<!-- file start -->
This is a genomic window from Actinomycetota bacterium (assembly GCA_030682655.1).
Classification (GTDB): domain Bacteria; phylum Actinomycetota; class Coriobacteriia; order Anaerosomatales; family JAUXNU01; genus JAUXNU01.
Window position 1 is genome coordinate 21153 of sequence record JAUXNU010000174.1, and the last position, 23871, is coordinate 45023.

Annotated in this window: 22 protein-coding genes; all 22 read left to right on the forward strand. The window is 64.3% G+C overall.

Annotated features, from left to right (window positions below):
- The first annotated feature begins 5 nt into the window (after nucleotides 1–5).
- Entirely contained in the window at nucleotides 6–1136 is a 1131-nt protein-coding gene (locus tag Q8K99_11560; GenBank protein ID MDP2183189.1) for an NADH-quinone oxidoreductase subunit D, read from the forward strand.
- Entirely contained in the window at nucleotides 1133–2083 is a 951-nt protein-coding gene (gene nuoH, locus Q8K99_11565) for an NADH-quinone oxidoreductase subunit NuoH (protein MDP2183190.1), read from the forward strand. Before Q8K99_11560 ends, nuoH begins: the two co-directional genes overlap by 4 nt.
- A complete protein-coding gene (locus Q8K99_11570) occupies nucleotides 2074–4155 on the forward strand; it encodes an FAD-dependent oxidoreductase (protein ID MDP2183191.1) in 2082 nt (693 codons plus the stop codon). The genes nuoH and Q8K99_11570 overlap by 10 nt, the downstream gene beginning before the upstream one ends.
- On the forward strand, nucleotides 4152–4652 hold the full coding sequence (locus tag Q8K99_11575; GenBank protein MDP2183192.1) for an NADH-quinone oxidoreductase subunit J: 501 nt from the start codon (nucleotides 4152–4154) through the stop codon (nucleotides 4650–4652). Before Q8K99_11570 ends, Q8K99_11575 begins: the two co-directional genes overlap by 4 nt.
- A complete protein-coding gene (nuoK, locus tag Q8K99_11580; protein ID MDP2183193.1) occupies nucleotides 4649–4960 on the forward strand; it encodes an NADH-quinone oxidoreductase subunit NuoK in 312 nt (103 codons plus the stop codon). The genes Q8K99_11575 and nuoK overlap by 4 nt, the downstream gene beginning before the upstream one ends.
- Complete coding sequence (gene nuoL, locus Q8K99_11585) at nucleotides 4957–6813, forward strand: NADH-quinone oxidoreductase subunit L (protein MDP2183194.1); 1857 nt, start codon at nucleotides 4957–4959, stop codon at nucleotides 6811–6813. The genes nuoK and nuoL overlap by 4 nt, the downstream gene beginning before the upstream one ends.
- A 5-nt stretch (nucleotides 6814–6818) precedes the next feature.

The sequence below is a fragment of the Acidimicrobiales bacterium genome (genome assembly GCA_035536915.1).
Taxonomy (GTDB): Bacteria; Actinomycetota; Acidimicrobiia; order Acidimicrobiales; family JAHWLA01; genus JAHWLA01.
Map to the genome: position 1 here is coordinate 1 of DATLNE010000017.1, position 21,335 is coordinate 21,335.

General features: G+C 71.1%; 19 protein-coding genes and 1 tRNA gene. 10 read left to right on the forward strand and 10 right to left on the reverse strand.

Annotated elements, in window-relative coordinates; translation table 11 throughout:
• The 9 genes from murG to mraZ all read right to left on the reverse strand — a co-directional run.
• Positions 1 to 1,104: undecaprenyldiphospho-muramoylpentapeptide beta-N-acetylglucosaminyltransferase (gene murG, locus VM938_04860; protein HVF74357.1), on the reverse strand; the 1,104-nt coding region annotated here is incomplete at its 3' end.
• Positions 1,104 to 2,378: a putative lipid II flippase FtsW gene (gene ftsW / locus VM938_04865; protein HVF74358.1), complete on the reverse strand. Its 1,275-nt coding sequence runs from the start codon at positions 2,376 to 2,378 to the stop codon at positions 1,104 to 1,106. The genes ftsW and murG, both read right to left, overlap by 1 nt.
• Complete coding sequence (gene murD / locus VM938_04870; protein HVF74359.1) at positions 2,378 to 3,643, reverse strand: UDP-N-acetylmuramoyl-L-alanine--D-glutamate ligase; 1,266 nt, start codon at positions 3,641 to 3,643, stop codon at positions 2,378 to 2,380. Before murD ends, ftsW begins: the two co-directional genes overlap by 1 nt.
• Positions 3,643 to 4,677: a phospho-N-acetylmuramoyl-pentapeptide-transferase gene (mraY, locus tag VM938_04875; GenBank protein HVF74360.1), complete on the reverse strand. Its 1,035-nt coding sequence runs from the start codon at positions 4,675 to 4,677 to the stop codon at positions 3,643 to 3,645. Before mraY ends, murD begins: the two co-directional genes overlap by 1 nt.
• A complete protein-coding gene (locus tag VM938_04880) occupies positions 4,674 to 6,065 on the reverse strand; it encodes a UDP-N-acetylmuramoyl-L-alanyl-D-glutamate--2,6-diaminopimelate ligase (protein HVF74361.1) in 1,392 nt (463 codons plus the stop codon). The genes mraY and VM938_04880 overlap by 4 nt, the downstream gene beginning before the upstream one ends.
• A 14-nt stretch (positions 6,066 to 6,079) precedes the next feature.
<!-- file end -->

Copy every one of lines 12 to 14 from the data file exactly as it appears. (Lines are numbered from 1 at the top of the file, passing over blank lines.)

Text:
- Complete coding sequence (gene nuoL, locus Q8K99_11585) at nucleotides 4957–6813, forward strand: NADH-quinone oxidoreductase subunit L (protein MDP2183194.1); 1857 nt, start codon at nucleotides 4957–4959, stop codon at nucleotides 6811–6813. The genes nuoK and nuoL overlap by 4 nt, the downstream gene beginning before the upstream one ends.
- A 5-nt stretch (nucleotides 6814–6818) precedes the next feature.

The sequence below is a fragment of the Acidimicrobiales bacterium genome (genome assembly GCA_035536915.1).